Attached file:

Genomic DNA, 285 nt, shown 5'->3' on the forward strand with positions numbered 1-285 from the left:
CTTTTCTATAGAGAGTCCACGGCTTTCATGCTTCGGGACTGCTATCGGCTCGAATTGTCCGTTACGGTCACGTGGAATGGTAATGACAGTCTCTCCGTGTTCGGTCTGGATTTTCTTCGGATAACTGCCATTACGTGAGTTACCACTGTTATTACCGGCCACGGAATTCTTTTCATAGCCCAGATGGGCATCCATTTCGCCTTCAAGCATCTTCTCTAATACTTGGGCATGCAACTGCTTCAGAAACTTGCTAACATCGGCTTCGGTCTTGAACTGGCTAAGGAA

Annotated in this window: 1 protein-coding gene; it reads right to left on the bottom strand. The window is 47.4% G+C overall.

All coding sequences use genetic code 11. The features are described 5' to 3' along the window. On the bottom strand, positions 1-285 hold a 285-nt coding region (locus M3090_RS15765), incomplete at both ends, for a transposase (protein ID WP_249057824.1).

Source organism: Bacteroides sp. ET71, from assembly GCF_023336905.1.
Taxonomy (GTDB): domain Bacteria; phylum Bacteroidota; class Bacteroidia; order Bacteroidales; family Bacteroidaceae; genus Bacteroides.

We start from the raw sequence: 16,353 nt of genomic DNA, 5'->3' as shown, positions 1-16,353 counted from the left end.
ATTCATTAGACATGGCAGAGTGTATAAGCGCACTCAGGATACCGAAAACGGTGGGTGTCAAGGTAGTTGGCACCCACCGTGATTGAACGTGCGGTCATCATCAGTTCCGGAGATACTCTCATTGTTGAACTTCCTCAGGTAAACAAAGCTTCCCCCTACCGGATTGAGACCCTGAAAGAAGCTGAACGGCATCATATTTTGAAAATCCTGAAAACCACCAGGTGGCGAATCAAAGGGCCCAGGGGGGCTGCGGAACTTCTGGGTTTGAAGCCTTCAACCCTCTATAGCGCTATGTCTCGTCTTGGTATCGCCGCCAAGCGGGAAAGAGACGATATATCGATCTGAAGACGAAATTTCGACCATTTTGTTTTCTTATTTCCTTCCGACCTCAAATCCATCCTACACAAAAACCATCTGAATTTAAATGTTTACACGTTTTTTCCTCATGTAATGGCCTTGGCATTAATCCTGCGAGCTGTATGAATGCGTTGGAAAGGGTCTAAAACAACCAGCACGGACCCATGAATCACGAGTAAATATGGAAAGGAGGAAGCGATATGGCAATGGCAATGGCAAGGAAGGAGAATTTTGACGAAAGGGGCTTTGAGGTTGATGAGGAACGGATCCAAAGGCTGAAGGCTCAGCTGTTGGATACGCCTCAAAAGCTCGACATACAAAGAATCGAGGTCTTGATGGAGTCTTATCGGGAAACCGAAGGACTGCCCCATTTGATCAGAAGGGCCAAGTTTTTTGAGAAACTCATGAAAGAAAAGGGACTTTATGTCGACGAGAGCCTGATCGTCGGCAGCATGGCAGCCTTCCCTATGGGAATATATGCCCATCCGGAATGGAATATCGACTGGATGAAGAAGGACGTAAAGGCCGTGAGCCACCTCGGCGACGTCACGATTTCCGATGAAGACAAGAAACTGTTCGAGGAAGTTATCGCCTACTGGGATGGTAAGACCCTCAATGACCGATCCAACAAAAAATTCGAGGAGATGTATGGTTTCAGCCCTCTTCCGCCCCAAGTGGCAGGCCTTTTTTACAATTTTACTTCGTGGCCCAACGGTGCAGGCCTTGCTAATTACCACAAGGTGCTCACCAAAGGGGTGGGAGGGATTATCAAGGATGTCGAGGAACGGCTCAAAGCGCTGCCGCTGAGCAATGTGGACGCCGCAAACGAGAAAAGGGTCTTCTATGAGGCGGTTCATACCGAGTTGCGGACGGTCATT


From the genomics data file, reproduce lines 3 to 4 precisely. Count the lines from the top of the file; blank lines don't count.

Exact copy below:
Annotated in this window: 1 protein-coding gene; it reads right to left on the bottom strand. The window is 47.4% G+C overall.

All coding sequences use genetic code 11. The features are described 5' to 3' along the window. On the bottom strand, positions 1-285 hold a 285-nt coding region (locus M3090_RS15765), incomplete at both ends, for a transposase (protein ID WP_249057824.1).